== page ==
It’s been finally carved in kryptonite: Superman officially belongs to Warner Bros. An appeals court has granted complete commercial control of the iconic Superman franchise to one of the major film studios.
A three-judge panel unanimously ruled that the heirs of Superman’s co-creator, Jerome Siegel, must abide by a letter written by the family’s attorney in 2001, accepting Warner Bros.’ offer for their 50 percent share of Superman. Despite the fact that the letter was never formalized into a contract, according to the appeals court it was still binding.
“Statements from the attorneys for both parties establish that the parties had undertaken years of negotiations, that they had resolved the last outstanding point in the deal during a conversation on Oct. 15, 2001, and that the letter accurately reflected the material terms they had orally agreed to on that day,” Judge Stephen Reinhardt wrote for the panel, AP reported.
The 9th Circuit Court of Appeals therefore undoes the 2008 court decision ordering Warner Bros. to share an undetermined amount of money earned since 1999 with the heirs, as well as to give the family control of key components of the Superman story, including his costume. If that decision were to stand, the studio would have had to negotiate a new costly royalty agreement with the family, according to AP.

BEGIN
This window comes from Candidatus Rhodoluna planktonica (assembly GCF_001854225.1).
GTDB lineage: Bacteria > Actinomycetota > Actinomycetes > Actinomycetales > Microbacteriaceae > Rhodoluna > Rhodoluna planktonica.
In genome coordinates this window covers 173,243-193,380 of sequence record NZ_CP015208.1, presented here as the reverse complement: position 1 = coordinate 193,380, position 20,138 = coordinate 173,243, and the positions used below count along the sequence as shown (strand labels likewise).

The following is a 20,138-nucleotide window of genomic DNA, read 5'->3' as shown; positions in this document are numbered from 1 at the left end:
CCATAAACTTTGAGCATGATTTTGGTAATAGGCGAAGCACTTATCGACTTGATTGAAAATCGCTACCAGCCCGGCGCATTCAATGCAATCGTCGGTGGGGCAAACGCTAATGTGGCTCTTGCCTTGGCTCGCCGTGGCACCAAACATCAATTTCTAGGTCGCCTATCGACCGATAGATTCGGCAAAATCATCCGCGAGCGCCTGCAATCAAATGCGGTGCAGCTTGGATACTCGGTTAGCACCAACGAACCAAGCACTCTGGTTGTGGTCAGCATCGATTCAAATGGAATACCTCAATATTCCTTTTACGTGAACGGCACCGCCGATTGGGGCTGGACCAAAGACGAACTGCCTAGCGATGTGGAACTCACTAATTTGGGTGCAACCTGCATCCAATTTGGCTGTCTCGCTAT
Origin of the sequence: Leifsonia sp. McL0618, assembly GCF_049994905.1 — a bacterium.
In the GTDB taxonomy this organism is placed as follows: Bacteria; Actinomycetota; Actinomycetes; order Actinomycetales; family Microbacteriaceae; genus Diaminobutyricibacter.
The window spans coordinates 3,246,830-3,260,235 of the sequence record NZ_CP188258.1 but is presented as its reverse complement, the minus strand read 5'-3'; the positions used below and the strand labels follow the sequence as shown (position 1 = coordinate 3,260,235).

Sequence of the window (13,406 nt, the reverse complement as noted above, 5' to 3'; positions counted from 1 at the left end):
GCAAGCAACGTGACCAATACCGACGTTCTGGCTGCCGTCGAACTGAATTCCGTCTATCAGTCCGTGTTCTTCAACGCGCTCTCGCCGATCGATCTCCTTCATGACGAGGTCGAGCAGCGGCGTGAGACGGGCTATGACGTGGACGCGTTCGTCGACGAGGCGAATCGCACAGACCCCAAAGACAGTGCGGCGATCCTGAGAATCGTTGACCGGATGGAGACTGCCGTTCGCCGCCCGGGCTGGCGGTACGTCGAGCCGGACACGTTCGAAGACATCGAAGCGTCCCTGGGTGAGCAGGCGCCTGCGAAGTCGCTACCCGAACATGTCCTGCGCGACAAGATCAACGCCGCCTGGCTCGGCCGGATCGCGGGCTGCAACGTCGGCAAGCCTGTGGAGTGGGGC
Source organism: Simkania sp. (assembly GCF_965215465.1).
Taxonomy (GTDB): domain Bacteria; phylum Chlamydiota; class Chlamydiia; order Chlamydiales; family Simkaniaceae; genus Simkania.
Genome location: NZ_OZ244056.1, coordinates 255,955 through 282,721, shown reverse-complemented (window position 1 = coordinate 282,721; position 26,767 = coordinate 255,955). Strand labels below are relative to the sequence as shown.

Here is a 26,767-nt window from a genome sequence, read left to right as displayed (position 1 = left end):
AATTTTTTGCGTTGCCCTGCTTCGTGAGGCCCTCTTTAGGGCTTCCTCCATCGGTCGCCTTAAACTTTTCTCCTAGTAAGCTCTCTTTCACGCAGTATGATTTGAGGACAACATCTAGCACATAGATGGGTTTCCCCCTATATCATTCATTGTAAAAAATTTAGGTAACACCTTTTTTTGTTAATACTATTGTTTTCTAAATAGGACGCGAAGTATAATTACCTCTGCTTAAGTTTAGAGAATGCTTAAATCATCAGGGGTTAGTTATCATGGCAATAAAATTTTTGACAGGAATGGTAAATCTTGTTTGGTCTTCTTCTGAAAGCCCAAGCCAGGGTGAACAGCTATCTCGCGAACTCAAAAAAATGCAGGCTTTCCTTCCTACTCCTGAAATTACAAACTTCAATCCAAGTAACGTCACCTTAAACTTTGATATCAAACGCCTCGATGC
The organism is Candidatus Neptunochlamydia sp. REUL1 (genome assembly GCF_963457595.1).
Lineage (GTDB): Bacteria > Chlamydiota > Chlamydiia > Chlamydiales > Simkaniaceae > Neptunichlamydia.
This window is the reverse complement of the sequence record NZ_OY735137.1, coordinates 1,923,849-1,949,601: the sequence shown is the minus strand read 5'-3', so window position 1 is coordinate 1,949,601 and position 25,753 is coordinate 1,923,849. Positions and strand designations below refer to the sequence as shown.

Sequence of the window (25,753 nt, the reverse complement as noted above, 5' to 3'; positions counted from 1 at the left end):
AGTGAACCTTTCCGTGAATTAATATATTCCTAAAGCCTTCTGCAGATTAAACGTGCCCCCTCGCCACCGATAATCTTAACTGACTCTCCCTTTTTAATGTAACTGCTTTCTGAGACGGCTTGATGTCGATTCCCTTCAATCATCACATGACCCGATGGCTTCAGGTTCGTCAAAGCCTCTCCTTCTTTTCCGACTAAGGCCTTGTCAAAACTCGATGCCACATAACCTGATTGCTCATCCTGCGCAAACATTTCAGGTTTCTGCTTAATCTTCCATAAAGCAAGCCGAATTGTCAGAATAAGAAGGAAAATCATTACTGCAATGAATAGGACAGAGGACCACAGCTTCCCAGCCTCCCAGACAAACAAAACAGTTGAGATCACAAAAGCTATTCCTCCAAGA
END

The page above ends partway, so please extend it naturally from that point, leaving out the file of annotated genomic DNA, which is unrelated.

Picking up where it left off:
“The court’s decision paves the way for the Siegel finally to receive the compensation they negotiated for and which DC has been prepared to pay for over a decade,” Warner Bros. said in a statement.“We are extremely pleased that Superman’s adventures can continue to be enjoyed across all media platforms worldwide for generations to come.”
Earlier the family’s attorney promised to appeal another Warner Bros. victory involving the family of Superman’s other creator, Joseph Shuster, and their bid for half the commercial rights. Marc Toberoff also represents the Shuster heirs, who lost their bid to retain half a share of Superman.
A federal judge in Los Angeles had ruled that Shuster’s sister and brother relinquished any chance to reclaim Superman copyrights in exchange for annual pension payments from DC Comics. According to U.S. District Judge Otis Wright, the families of both creators have received over $4 million since 1978, plus undefined bonuses and medical benefits.